The scariest parts for me were two surprises:
Normally, if there weren’t soldier bees to protect a hive’s honey, all the honey would be poached by bees from other hives in short order. But, this beekeeper said, “The hives are like a ghost town. The honey’s there. The other bees won’t touch it.” He showed the honey, just sitting there.
Remember, honey is what bees make, to feed the larval bees. What’s in that honey the other bees won’t touch?
Quite possibly, a fairly recently popular insecticide, neonicotinoids, which is an artificial form of nicotine, that acts as a neurotoxin to insects, but ostensibly doesn’t harm humans. Or some GM pollen. Or some other insecticide reaching critical mass.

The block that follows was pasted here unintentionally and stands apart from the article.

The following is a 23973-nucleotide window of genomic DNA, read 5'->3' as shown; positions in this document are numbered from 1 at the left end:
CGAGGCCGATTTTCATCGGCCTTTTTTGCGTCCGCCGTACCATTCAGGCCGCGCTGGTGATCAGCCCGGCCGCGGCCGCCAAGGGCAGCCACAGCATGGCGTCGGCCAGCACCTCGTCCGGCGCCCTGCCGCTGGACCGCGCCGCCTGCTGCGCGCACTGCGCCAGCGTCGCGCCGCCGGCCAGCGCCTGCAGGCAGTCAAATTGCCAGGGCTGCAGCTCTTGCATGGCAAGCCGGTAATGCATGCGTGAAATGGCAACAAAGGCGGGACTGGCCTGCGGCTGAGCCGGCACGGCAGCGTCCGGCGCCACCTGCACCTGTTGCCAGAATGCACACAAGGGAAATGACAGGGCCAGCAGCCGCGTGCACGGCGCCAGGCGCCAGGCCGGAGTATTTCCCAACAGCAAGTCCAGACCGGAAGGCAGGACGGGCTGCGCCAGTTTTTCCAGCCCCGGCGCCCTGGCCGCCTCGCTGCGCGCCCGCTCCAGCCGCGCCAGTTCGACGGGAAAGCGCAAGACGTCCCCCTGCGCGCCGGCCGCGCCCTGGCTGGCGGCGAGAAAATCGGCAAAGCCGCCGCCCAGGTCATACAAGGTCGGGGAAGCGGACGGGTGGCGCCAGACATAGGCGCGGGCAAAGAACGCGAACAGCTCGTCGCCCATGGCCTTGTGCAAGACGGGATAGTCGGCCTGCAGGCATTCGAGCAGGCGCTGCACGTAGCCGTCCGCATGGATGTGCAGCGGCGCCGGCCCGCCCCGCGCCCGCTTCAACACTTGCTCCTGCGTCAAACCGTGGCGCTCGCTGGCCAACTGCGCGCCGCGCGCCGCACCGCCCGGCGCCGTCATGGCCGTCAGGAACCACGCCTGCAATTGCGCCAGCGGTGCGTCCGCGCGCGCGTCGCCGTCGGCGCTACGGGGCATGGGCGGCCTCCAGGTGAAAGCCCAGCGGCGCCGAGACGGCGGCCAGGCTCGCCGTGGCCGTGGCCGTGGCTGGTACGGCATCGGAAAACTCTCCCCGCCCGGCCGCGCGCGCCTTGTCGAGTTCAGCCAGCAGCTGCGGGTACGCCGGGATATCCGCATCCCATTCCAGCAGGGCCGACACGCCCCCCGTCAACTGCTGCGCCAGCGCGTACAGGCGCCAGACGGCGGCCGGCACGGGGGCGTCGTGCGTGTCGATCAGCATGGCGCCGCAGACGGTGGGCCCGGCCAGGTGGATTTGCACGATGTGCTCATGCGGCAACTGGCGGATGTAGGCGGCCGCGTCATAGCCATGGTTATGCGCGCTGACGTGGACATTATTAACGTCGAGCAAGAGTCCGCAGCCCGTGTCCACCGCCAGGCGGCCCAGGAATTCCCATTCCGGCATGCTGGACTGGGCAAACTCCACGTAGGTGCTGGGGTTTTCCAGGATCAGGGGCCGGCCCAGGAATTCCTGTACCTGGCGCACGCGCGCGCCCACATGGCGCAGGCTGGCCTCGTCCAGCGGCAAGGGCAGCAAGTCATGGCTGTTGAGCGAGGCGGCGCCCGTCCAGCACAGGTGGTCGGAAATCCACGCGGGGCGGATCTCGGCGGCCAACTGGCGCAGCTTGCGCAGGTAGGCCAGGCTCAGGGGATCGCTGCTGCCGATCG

Is that what’s in the honey? Something is making the collapsed colonies’ honey not just toxic, but even disgusting to the other bees.
The second surprise was that Hackenburg had originally lost two thirds of his hives. In the followup, 6 months later, the poor man has lost half of his remaining hives.
This is deeply troubling. What other insects are also being affected? Broad-spectrum insecticides are like broad-spectrum antibiotics, killing off entire populations of beneficial biota as “collateral damage” in the hunt for a few terrorists.
We burn the village to save it. We wipe out 10,000 innocent for every one we wanted to see die. We cut off our hands to trim our fingernails.